Runs with son

February was so grim. Tom (13) was hating school and every morning was a gut-wrenching battle. Given my strong bias for action I had to do something. Keeping him at home wasn’t an option so instead I signed him up to the 7k virtual run I was doing. I figured that exercise/endorphins are a game changer for me when life isn’t all unicorns and rainbows, so I thought it was worth a try for him too. We did a few short jaunts and then the 7k, which he found really tough: we had to stop a few times, but we got it done.

We then signed up for another virtual run: 50k in March. We’ve done 2ks, 3ks, 4ks, 5ks and a 7k. We’ve run in the dark and in the rain and early on a weekend morning. We’ve run with snotty noses and headaches and whilst feeling crap. We got behind due to an enforced 6-day break because he was poorly. We’ve mostly run together, and sometimes with a local running club. One day he went off to do a 3k on his own (I had an extra 15k in the bag) and he ended up doing 8.3k. Just like that. No stopping. We’ve done 42k and we have two days left to crack out our final eight, which we’re going to do in one go.

Entering a virtual challenge forced us to drag each other out during March when we wouldn’t have otherwise bothered. And what a difference it has made. He’s now perfectly happy going off to school (new friendships have helped), and is of course fitter and faster. And most importantly he has his oh-so-special spark back.

Running helps build resilience and it’s so accessible. All you need is a pair of trainers and off you go. It’s much like life: put one foot in front of the other and keep going. And the other benefits shouldn’t be underestimated because fresh air, sunlight, Vitamin D and being in nature are generally always going to make you feel better. We’ll certainly carry on running together and in a few short weeks it will have become a habit.

I didn’t really think about our March challenge improving my running, but it has. This morning I did a 3k for speed and managed a sub five-minute 1k, which I’ve never done before. The credit for that has to go to Tom and his willingness to put his trust in me, and see our commitment through to completion 💙

Jeremy jobs and Mo the motivator

When I woke up this morning the thought of starting a blog was just about the furthest thing from my mind: in fact I’d go as far as to say that I’ve never considered writing a blog. Why would I?

But then, after I posted on Facebook about my son and our running challenge there followed a nudge from my lovely professional writer friend to suggest I start blogging (closely followed by other friends).

And just like that a seed was planted and “why would I?” was swiftly superseded by “why wouldn’t I?”. Having a strong bias for action, here I am, less than six hours later with a:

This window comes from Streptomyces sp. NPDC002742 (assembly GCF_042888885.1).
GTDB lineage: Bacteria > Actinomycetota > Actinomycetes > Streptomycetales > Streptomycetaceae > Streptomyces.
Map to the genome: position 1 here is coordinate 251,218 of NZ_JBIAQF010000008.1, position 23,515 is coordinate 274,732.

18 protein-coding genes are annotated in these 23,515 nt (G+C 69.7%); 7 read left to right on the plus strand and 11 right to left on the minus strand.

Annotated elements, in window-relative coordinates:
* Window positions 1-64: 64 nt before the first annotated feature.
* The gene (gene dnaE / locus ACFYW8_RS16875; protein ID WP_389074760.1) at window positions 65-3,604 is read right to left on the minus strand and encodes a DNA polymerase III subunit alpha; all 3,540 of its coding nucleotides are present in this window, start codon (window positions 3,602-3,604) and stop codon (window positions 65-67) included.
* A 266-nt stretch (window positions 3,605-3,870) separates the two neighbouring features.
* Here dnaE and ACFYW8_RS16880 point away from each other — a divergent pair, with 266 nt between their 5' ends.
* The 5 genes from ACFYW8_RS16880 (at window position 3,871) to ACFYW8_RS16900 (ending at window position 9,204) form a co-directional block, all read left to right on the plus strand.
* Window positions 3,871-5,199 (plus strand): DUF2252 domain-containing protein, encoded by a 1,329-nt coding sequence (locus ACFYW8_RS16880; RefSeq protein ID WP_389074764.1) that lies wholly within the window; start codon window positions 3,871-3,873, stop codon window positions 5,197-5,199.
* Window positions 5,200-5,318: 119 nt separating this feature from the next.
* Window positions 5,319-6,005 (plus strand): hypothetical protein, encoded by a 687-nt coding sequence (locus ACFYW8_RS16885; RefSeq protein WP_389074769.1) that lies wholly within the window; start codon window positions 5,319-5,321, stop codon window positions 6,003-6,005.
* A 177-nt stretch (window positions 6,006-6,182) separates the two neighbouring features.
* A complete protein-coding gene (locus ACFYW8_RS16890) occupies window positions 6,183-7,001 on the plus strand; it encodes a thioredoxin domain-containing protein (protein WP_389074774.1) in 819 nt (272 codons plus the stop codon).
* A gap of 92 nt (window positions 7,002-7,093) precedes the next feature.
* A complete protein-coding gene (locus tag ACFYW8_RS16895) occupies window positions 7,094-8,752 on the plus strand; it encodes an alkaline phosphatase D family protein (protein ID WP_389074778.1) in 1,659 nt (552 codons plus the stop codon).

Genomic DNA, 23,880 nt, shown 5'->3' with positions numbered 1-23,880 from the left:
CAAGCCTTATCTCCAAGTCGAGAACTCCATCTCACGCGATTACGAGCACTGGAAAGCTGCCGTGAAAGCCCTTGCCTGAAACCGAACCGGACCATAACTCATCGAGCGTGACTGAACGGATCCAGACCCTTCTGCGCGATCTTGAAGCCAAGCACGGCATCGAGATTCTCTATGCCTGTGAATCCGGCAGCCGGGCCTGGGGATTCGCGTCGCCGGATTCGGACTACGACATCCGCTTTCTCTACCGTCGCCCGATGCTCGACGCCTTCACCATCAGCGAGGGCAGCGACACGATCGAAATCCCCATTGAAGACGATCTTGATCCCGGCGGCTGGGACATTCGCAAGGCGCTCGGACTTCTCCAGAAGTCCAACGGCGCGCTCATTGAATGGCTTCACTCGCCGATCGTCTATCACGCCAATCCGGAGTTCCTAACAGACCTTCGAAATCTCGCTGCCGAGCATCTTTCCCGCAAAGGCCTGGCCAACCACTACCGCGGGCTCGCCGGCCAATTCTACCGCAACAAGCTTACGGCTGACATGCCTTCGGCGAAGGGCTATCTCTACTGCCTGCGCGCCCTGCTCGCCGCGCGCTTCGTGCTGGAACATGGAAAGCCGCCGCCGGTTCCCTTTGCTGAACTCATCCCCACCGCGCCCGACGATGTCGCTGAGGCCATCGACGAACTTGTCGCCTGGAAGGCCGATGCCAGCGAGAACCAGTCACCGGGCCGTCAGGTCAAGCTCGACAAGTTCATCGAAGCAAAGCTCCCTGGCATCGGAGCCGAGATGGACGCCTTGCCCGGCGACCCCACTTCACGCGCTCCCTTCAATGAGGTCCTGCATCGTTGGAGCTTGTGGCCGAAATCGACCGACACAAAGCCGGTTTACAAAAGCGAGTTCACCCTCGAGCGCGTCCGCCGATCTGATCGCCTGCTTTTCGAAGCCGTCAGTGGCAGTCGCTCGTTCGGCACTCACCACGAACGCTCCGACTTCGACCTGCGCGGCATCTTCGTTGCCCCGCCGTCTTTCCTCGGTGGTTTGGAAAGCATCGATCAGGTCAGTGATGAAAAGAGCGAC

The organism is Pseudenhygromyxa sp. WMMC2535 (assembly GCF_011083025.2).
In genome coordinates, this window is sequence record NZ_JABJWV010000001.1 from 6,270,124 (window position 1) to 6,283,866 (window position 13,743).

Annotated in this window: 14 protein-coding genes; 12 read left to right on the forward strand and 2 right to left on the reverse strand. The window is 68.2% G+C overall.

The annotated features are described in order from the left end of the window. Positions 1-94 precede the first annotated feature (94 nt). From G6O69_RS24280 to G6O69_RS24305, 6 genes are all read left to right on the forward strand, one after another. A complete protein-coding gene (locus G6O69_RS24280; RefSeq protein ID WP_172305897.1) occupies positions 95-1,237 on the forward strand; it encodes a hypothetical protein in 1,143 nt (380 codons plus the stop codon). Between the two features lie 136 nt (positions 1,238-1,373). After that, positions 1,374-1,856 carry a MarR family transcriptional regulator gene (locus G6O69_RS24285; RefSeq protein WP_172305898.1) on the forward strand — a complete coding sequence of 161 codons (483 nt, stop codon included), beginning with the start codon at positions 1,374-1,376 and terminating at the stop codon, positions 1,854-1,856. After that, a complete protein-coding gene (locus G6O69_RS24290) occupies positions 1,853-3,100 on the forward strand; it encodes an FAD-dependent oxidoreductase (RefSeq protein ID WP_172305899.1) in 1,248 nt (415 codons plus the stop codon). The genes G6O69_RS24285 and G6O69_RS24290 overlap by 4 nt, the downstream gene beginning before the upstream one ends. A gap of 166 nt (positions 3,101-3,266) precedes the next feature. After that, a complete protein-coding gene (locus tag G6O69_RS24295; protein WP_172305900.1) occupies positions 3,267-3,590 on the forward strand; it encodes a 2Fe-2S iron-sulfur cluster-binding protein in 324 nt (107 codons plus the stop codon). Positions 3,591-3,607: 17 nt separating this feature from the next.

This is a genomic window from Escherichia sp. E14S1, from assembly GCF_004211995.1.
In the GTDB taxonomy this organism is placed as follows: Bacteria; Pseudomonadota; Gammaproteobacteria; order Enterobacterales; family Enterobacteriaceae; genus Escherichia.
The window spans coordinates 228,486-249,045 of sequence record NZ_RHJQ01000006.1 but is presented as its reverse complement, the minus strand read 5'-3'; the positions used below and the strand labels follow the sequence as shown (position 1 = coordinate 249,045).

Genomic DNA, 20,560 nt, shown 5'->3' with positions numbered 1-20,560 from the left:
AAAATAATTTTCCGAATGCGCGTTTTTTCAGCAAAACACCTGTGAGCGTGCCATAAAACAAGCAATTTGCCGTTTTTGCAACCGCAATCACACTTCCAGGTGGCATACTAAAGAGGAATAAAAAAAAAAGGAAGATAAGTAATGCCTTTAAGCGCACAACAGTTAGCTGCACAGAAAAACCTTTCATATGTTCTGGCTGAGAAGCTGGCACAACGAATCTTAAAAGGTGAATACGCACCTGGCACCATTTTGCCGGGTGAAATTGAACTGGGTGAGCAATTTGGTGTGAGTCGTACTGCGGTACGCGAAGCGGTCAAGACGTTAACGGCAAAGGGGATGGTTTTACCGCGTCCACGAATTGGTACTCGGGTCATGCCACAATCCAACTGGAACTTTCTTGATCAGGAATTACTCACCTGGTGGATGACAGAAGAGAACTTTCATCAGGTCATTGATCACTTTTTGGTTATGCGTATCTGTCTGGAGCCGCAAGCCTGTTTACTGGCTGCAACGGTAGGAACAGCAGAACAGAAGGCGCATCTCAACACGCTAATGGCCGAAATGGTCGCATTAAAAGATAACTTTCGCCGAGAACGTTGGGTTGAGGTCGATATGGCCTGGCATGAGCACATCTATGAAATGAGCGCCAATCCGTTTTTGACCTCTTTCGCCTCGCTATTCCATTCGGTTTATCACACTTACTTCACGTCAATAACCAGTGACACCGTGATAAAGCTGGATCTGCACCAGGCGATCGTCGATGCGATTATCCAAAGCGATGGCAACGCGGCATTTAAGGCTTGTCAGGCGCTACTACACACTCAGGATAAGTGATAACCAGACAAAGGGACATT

• WordPress account
  • domain name
  • new Twitter handle (@effperfect)
  • Google sheet, mapping out ideas
  • first post written
  • moderate dose of imposter syndrome

But seriously, why not? When I was in my early teens I wanted to be a journalist (and a PE teacher  and, briefly, a social worker). If I could do any job in the world it would be Jeremy Vine’s: those who know me know I’m a bit of a superfan: the people he gets to meet, the stories he hears and has the privilege of re-telling, the breadth of discussions, the sensitivity, intelligence and wit he has crafted over the course of his career. Second choice: Jeremy Clarkson’s. I’m not so much a superfan of the man himself, but what a job description: travel, adventure, mates, cars, driving, tomfoolery. What’s not to love?

During my recent foray into adult education (Foundation Degree in Business, 2016) tutors’ assignment feedback often included a few lines about the quality of my writing (in a good way). My day job is in marketing, for a startup: again, the written word features strongly.

Then there’s the draw of starting over with something, learning new skills, developing my writing, getting to grips with the backend of blogging, all helping to keep the old grey matter ticking over.

And finally, I actually enjoy writing. For my personality type it can be a frustrating process of back and forth, getting hung up for forever and a day on the suitability of a single word, ruminating and refining until I wonder if the three -versions-ago draft was actually better. But ultimately writing feels like a tonic for my inner perfectionist. At some point, as with much of life, one just needs to hit the button and move on to the next thing. “Poo or get off the pot” as my husband likes to say. So in that respect, should nobody ever read my words, for me they’re still a cathartic antidote to the self-abuse that is perfectionism.

When I consider all this alongside my 8+ year mission to develop my mental, physical and emotional health, I think I do have something worth sharing, and I suppose that’s what my friends were telling me. And if one middle-aged (or any aged – I’m not fussy) person reads my ramblings and connects with them in some way, well, that would be a very satisfying bonus.


Anyway, I’m going to give it a try.

Because I do love to get shit done.

And if you don’t try, you don’t know.